On a creek bed in the rural countryside beyond the outskirts of San Antonio, shielded from the late summer Texas sun by the shade of gargantuan sycamore trees, Robert Duvall and Lucas Black are discussing fly fishing.
Or rather their characters in the forthcoming feature film, Seven Days in Utopia, are discussing fly fishing. When director Matt Russell gives the traditional "Cut!" call, the set begins to bustle. The crew and a few spectators in nearby tents exchange headphones that allow them to listen to the actors rehearse, while others rearrange the cameras so the scene can be shot again with Duvall in close up.
CT recently visited the movie set in Utopia; the film will release sometime in 2011. Between takes, Black strolls up the sloping creek bank, past the first line of tents where the actors retreat to the shade, stepping over lines of cable, to talk to members of the media about why two of Hollywood's biggest stars (currently appearing together in Get Low) are filming a movie based on Golf's Sacred Journey, by Christian sports psychologist David L Cook.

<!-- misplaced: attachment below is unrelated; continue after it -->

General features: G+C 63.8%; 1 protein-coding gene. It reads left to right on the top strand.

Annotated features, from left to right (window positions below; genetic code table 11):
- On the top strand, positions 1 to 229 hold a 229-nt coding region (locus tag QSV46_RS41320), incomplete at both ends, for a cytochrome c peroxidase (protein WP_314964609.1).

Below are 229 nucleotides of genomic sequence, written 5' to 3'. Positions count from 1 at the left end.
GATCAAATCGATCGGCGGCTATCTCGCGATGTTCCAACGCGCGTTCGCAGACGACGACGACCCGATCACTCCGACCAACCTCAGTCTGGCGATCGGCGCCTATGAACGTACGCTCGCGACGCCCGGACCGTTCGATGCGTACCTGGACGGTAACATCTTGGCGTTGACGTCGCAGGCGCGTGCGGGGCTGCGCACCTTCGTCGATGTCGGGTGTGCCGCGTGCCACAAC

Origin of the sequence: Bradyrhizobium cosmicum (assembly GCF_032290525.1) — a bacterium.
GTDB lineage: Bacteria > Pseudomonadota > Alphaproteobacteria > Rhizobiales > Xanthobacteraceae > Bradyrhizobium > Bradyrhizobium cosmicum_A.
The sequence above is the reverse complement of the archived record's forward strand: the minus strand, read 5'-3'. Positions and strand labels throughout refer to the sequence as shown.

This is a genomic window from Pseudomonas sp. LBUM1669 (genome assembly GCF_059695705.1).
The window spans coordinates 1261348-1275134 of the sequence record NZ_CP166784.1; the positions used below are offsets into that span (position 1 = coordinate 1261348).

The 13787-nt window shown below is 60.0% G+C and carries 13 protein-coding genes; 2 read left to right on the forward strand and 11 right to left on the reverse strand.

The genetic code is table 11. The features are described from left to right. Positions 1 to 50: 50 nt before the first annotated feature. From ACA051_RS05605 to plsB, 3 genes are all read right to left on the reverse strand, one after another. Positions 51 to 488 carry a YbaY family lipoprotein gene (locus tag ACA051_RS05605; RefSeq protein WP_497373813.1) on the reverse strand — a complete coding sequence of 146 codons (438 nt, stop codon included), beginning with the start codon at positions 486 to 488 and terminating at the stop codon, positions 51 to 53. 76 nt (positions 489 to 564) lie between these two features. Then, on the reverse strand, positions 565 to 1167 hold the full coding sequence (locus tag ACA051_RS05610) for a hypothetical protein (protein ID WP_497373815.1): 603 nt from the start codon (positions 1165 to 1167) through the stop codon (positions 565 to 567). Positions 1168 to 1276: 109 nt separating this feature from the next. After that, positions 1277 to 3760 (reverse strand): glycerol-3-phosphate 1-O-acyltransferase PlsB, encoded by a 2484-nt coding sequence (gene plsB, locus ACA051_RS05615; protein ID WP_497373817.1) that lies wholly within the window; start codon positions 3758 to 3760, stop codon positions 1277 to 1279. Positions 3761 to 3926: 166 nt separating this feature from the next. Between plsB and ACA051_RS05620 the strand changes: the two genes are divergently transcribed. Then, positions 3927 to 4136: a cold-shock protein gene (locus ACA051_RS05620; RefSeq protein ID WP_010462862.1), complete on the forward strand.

An avid amateur golfer, Black—who plays Luke Chisholm in the film—chats amiably about getting tips from PGA star K. J. Choi, who appears as Luke's opponent. As for the film's spiritual content, Black says his character's mentor, Johnny (played by Duvall), is a religious man who regularly quotes Scripture and who, in one scene, takes Luke to a cemetery to "[bury] the lies." Although the story and characters are fictional, the cemetery is an actual place in Utopia, and author Cook reports that he was inspired to write Golf's Sacred Journey after a group of men at Christian retreat performed a similar symbolic ritual. In Black's words, "[That scene is] kind ...1